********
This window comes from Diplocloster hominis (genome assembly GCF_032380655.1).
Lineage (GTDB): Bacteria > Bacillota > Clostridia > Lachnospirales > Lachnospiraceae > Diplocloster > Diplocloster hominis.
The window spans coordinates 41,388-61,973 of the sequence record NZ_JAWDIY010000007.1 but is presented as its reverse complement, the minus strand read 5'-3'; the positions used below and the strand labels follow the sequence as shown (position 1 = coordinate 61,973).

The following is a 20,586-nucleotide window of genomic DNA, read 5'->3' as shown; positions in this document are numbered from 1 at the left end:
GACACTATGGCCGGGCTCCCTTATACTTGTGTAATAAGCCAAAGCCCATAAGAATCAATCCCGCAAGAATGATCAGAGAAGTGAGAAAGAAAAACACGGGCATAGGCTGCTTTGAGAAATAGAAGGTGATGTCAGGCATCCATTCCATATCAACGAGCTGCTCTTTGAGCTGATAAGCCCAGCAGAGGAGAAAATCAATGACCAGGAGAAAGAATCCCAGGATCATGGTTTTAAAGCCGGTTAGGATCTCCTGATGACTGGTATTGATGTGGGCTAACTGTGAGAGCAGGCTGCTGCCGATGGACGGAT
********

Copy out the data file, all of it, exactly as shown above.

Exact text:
This window comes from Diplocloster hominis (genome assembly GCF_032380655.1).
Lineage (GTDB): Bacteria > Bacillota > Clostridia > Lachnospirales > Lachnospiraceae > Diplocloster > Diplocloster hominis.
The window spans coordinates 41,388-61,973 of the sequence record NZ_JAWDIY010000007.1 but is presented as its reverse complement, the minus strand read 5'-3'; the positions used below and the strand labels follow the sequence as shown (position 1 = coordinate 61,973).

The following is a 20,586-nucleotide window of genomic DNA, read 5'->3' as shown; positions in this document are numbered from 1 at the left end:
GACACTATGGCCGGGCTCCCTTATACTTGTGTAATAAGCCAAAGCCCATAAGAATCAATCCCGCAAGAATGATCAGAGAAGTGAGAAAGAAAAACACGGGCATAGGCTGCTTTGAGAAATAGAAGGTGATGTCAGGCATCCATTCCATATCAACGAGCTGCTCTTTGAGCTGATAAGCCCAGCAGAGGAGAAAATCAATGACCAGGAGAAAGAATCCCAGGATCATGGTTTTAAAGCCGGTTAGGATCTCCTGATGACTGGTATTGATGTGGGCTAACTGTGAGAGCAGGCTGCTGCCGATGGACGGAT